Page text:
For infrared and optical wavelengths, refractive turbulence is characterized mainly by the temperature structure constant, C_{T}^{2}. Traditionally, C_{T}^{2} is found through analysis of temperature spectra, by identifying a region where the spectra exhibits a –5/3 slope on a log-log plot. Analysis of the temperature structure function, D_{TT}, as opposed to spectra, can facilitate the determination of C_{T}^{2} because the curves tend to be smoother, so that regions of constant slope are more easily identified.

Calculation of C_{T}^{2}, as well as C_{U}^{2}, C_{V}^{2} and C_{W}^{2} , from structure functions were carried out for data acquired in Australia in 1998 and 1999 as well as data from flights in Japan in 1999. Results for level flight segments were compared with corresponding analysis of spectra. The structure function approach was also used to calculate C_{T}^{2} for 100 second intervals during level flight, climb and descent segments providing time and altitude variations that displayed significant variations in C_{T}^{2} . For two days during the 1998 Australia campaign, these results were converted to C_{n}^{2} , refractive index structure function, and compared with balloon Thermosonde data obtained at the same time as the flights.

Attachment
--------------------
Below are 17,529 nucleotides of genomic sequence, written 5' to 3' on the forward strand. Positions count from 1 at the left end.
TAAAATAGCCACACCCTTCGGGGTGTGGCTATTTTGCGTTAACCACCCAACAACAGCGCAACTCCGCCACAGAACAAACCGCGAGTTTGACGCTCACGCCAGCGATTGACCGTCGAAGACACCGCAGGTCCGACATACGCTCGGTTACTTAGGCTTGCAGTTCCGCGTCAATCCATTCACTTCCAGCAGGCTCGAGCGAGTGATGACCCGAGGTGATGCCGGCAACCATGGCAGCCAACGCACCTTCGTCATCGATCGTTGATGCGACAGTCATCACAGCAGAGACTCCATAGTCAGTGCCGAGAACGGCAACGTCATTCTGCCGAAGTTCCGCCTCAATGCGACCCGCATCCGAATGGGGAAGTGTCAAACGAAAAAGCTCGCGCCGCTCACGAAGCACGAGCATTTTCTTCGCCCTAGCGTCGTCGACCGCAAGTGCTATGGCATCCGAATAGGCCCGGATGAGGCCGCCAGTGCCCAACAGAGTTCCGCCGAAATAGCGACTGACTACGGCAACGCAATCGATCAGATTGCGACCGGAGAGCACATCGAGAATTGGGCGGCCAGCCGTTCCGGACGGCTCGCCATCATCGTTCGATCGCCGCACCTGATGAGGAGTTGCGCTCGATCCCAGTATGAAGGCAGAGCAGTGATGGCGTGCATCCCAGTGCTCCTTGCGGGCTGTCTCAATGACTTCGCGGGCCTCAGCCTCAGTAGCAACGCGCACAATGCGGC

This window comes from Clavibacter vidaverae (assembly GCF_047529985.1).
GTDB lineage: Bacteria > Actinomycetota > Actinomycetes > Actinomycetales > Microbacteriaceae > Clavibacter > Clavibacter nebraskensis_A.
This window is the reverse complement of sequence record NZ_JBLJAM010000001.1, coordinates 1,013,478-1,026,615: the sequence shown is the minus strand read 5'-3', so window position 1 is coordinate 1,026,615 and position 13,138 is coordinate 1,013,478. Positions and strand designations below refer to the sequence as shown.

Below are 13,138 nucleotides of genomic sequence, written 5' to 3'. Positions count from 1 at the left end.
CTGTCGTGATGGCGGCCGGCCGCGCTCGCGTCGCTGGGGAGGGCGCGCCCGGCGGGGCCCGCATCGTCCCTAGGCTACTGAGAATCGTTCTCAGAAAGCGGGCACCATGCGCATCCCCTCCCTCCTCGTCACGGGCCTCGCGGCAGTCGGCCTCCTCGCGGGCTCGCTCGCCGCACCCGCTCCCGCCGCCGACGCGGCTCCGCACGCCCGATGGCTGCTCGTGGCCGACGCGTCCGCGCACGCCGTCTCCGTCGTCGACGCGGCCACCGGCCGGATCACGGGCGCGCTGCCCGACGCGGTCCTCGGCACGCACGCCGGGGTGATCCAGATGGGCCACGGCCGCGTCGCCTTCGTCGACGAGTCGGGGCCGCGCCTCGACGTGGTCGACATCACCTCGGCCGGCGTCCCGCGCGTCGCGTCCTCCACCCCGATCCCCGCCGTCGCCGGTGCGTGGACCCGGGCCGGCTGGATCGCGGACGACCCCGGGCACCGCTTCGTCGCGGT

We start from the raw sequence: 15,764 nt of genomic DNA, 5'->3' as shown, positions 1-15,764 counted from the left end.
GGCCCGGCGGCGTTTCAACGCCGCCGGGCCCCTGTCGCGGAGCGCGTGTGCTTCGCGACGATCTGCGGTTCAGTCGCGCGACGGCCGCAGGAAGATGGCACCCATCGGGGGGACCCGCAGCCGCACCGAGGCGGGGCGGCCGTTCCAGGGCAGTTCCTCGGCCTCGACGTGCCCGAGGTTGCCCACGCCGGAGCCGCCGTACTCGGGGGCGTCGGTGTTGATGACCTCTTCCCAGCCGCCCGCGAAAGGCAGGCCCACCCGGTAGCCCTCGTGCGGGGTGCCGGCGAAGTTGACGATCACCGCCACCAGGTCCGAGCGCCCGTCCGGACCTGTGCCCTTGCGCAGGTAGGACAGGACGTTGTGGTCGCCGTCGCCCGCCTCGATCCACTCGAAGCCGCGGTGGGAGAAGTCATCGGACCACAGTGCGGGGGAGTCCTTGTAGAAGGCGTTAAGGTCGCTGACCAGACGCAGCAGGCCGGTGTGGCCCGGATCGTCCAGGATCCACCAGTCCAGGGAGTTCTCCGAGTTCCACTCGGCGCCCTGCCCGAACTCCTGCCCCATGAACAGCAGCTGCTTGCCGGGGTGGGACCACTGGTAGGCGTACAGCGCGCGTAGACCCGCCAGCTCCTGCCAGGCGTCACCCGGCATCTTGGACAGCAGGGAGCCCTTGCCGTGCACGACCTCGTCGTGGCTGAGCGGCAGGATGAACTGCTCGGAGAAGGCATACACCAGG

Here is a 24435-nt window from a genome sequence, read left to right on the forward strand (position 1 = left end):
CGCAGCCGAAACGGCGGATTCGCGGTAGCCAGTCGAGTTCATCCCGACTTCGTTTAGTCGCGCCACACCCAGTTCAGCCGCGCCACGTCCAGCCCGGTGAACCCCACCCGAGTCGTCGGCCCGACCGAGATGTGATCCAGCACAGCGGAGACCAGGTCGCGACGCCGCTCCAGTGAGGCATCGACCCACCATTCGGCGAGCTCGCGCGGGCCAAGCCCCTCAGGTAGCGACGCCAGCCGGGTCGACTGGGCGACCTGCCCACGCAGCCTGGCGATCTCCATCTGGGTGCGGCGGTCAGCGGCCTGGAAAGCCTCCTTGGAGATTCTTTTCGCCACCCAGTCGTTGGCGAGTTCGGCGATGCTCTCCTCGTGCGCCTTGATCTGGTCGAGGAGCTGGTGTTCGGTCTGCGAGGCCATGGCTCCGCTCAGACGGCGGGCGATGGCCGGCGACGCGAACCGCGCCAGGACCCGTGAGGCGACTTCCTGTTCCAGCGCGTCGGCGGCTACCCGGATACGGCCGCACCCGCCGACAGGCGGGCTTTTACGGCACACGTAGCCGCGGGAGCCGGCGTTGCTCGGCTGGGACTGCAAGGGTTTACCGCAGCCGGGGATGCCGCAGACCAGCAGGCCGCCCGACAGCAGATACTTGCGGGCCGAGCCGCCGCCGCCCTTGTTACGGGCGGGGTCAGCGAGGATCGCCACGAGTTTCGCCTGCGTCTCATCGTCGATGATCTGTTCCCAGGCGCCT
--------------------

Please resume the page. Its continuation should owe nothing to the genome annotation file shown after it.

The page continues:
For much of the data analyzed, the temperature structure functions also exhibited a distinct change in slope from 2/3 to 2/5, the expected behavior for a buoyancy subrange as predicted by Bolgiano. Such a region is generally not identifiable in the spectra. In some cases of weaker turbulence, the region of 2/5 slope is more dominant than the inertial subrange, extending over a greater range of scales. The buoyancy subrange scaling that leads to the 2/5 scaling predicts that a temperature structure function for such a region would be given by (C_{T}^{2})_{B}=D_{TT}/r^{2/5}=Cc^{4/5} (g/T)^{-2/5} (where c is the temperature dissipation). Analysis of data that exhibited a 2/5 slope indicated that this correlation was well obeyed over several orders of magnitude, and provided an estimate for the constant C.

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